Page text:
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St. Louis Magazine
Winter 2005

By Laurel Lecht

Photography by
Anne Matheis



Into the Woods

Designed by a dean of the Washington University School of Architecture, this woodland house had fallen into disrepair before these owners moved in.

Paul and Shari Bussmann describe a walk through their home as a relaxing hike on a nature trail. Their 2-year-old daughter, Ava, unknowingly adds to that ambiance.

"Fly, I'm a bird!" she sings while flapping her arms and bouncing on her bed. "Fly, fly, fly, fly!"

Along with the chirps coming from her bedroom, tokens of nature inside and outside the house help set the scene. A curvy branch extends from floor to ceiling in the kitchen. Layers of leaves and branches outside are the only covering for the windows and glass doors throughout the house; they shelter it from neighboring homes and the street.

The bustle of Manchester Road is just a mile away, but from this perch among the trees in Warson Woods, it seems like a place from another lifetime.

"When you come in from the road, you don't have a sense of what's up here," Paul says, remembering the first time he saw the house. "Coming into the house and stepping onto the deck, seeing the pond with a little dappled light, it was more about the context of the house than it was the house itself."

The house, of course, has had its great woodsy location since Buford Pickens, dean of the Washington University School of Architecture from 1953 to 1956, erected it in the '50s with a team of students. The traditional furnishings of the original owner, however, along with the drywall and popcorn ceilings popular during that period, prevented the home from working closely with nature.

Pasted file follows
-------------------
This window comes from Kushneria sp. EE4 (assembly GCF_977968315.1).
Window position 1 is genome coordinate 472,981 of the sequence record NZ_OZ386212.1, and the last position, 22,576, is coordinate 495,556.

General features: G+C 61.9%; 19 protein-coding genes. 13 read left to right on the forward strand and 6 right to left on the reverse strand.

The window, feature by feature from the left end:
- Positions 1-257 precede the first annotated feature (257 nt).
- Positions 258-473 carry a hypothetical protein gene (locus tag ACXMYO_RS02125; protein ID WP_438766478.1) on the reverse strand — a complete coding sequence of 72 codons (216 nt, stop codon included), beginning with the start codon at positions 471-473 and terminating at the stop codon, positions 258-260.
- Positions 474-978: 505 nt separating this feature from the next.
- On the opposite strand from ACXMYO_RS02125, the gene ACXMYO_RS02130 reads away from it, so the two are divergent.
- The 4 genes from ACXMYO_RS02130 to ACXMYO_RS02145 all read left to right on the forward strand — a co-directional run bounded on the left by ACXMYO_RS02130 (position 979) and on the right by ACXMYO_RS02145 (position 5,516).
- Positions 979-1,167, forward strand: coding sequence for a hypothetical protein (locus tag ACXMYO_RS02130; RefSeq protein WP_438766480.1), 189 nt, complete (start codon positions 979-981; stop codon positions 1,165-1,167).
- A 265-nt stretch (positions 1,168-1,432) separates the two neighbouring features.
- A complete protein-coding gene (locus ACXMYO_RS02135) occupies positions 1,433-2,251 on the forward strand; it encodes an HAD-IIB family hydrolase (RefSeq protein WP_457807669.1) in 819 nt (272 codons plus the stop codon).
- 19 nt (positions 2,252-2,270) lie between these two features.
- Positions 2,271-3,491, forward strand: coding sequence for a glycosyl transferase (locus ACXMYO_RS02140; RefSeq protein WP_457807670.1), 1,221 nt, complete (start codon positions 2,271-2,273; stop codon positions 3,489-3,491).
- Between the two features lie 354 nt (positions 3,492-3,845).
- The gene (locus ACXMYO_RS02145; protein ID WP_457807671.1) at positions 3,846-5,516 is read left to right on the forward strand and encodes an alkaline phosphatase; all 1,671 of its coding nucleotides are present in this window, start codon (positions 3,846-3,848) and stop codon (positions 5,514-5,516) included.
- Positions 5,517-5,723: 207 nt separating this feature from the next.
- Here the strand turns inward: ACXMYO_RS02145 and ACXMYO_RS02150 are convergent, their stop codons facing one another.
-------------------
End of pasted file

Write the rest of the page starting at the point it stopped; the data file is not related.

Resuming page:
Shari remembers being attracted to the "good, modern bones" of the house and its potential to open up to its natural surroundings.

"We realized how closed up a lot of houses are," she says. "The windows are smaller and you feel very indoors in a home. In our house, because there are windows everywhere and we're close to nature—there are trees right next to the house—it seems as if we're outdoors even when we're indoors."

ARTICLE SIDEBARS:

Dr. Phil's Rx for Renovation Success


Expect the unexpected.

Whether working on a house that's 50 years old or just five, you're sure to discover a glitch or aspect that the original architectural team might not have done quite right.

"There's no problem that you shuld expect," says architect Phil Durham, "But any time you do a renovation, especially a major renovation – a lot of it depends on the era of the house – you're always going to run into conditions that are unknown. You should always be prepared for surprises."

Durham recommends homeowners have at least a 20 percent contingency fund during a major renovation "just to cover surprises." He says this is an important detail to remember "because you're going to find something. You just have no idea what it's going to be."

Learning Her ABCs

What's the story behind the block letters displayed along Paul and Shari Bussman's ceiling? Teaching tools for 2-year-old daughter Ava?

"During the renovmation, when we ripped out the ceiling, it so happened that I was counting the number of little alcoves, and curiously, there were 26 of them," says Paul., who owns a graphic design business with his wife. "Well, an immediate siren went off, because in design, typography is so foundational: color, type, visual image, etc. And I love type, so we began populating those little nooks with letters of the alphabet. So we keep our eyes open for them now."

"And," Shari adds with a laugh, "our friends keep their eyes open for them now, too."

Brilliant. Steal it.

Architect Phil Durham says that "a big wall of glass" is a typical feature of modern homes. "One of the first things you want to look at is the relationship of the house with the land, because all these houses depend on glass walls that have relationships to views or a sense of transparency," Durham says.

Windows already covered most of the walls in the Bussmanns' home when the couple first found it. During the renovation, however, they added even more glass, including sheets framing the staircase.

Paul and Sharie agree that these short glass walls made one of the most dramatic changes to the home, linking the front of the house to the back and the nature on both sides.